• Nonsteroidal anti-inflammatory medicine: This family of medicine is also called NSAIDs. Nonsteroidal anti-inflammatory medicine may help decrease pain and inflammation (swelling). NSAIDs may also be used to decrease a high body temperature (fever). This medicine can be bought over the counter with or without your caregivers order. NSAIDs can cause stomach bleeding or kidney problems in certain people. Always read the medicine label and follow the directions on it before using this medicine.

  • Pain medicine: You may be given medicine to decrease or take away pain. Your caregiver will tell you how much to take and how often to take it. Do not wait until the pain is too bad before taking your medicine. The medicine may not decrease your pain if you wait too long to take it. Tell your caregiver if the medicine does not decrease your pain, or if your pain comes back too soon.

  • Blood thinners: Blood thinners are medicines that help prevent blood clots from forming. Clots can cause strokes, heart attacks, and death. Blood thinners make it more likely for you to bleed or bruise. If you are taking a blood thinner:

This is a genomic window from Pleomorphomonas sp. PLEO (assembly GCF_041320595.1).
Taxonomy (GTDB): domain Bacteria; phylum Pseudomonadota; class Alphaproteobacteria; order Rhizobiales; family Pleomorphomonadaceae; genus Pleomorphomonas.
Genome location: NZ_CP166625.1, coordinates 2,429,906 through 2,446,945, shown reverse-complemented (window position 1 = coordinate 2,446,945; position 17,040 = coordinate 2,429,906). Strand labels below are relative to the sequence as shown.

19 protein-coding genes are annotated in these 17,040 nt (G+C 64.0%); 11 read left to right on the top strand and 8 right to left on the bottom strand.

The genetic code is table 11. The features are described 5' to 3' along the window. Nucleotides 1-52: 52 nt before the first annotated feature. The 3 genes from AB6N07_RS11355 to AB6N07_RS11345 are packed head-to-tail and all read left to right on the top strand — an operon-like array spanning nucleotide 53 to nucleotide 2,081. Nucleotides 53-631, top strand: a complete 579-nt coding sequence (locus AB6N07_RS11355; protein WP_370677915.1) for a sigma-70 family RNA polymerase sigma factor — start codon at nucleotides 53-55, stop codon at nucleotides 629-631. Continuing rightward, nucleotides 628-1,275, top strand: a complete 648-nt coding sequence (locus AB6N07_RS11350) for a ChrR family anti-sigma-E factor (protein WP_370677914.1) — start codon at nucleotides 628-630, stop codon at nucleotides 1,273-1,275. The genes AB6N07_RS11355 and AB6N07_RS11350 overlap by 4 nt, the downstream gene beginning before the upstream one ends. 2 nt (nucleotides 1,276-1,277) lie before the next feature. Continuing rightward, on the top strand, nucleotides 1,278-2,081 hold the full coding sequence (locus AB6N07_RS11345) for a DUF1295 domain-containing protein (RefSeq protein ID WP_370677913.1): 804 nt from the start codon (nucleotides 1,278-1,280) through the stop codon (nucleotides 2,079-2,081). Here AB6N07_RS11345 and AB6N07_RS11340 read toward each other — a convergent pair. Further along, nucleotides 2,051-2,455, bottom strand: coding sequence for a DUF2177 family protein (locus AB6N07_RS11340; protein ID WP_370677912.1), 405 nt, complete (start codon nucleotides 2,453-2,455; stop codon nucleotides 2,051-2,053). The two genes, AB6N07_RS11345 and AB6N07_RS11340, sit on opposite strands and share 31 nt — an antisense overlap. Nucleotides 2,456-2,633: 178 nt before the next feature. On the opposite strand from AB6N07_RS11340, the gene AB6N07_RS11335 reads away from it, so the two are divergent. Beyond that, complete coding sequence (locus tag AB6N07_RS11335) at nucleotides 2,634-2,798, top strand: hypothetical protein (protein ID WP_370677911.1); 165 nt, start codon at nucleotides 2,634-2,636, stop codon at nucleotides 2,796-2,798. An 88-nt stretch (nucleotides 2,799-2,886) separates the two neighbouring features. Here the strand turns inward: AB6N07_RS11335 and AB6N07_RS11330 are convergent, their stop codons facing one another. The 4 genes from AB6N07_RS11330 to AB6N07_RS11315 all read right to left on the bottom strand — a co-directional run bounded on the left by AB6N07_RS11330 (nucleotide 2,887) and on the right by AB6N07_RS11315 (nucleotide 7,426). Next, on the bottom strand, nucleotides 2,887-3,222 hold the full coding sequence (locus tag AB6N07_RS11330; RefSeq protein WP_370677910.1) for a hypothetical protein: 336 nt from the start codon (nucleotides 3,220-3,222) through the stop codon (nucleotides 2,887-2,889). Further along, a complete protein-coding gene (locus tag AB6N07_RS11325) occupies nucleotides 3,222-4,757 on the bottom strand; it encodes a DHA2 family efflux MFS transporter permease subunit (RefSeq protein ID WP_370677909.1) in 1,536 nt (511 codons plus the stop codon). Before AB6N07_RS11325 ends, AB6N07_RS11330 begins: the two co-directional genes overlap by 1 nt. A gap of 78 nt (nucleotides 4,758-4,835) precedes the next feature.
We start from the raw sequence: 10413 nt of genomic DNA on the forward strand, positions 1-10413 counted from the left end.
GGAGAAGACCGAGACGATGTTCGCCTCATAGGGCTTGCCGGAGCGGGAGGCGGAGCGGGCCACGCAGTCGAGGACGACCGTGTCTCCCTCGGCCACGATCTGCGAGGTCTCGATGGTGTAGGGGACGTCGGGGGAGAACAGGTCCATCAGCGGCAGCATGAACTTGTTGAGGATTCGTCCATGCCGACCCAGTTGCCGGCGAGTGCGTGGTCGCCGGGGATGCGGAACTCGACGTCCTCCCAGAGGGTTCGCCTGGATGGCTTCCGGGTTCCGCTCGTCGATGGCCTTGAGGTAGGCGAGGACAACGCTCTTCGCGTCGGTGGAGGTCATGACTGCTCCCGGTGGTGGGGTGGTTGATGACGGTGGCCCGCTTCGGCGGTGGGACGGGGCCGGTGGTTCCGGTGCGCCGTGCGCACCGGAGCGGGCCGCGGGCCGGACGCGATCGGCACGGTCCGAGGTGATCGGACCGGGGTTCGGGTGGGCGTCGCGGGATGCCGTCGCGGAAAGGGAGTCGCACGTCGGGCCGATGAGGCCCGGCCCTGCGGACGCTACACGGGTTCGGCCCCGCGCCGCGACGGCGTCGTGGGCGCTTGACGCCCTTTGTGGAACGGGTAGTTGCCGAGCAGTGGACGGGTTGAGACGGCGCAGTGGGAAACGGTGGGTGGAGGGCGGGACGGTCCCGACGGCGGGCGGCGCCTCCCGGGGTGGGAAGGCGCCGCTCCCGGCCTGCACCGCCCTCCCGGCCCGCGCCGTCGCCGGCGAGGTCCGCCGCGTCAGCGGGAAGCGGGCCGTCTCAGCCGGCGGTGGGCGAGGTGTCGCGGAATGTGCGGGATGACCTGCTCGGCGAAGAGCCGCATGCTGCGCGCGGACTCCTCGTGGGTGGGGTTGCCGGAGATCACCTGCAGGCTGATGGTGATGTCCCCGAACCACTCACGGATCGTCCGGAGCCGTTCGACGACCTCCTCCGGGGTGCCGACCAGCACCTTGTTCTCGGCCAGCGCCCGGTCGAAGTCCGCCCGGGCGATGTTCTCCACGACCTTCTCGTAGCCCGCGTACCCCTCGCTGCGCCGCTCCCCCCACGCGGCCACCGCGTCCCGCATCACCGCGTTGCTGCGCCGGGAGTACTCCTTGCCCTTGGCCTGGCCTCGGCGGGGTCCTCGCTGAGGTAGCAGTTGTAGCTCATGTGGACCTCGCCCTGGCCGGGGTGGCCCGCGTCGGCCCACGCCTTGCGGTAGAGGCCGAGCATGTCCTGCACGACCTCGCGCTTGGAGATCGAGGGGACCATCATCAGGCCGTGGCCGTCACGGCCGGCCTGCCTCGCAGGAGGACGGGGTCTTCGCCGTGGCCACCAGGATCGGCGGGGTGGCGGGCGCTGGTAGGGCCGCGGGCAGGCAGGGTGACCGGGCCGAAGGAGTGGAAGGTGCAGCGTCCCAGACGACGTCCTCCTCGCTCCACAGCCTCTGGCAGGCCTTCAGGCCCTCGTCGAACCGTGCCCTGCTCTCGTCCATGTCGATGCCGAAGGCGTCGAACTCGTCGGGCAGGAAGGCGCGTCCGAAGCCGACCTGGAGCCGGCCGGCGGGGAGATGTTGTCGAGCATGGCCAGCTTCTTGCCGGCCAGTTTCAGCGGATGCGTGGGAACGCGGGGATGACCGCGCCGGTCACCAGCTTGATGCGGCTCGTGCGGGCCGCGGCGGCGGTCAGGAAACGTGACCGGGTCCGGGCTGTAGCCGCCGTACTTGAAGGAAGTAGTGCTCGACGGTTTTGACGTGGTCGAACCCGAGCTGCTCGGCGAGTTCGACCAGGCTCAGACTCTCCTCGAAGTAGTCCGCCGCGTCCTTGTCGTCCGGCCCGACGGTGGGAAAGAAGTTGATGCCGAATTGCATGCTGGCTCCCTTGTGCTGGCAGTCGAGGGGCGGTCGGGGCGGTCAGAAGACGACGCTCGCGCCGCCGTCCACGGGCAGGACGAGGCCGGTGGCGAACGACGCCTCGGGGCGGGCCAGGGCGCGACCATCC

• Watch for bleeding from your gums or nose. Watch for blood in your urine and bowel movements. Use a soft washcloth on your skin and a soft toothbrush on your teeth. This can keep your skin and gums from bleeding. If you shave, use an electric shaver. Do not play contact sports, such as football.

    • Be aware of what medicines you take. Many medicines cannot be used when taking medicine to thin your blood. Tell your dentist and other caregivers that you take blood-thinning medicine. Wear or carry medical alert information that says you are taking this medicine.

    • Take this medicine exactly as your caregiver tells you. Tell your caregiver right away if you forget to take the medicine, or if you take too much. You may need to have regular blood tests while on this medicine. Your caregiver uses these tests to decide how much medicine is right for you.

    • Talk to your caregiver about your diet. This medicine works best when you eat about the same amount of vitamin K every day. Vitamin K is found in green leafy vegetables and other foods, such as cooked peas and kiwifruit.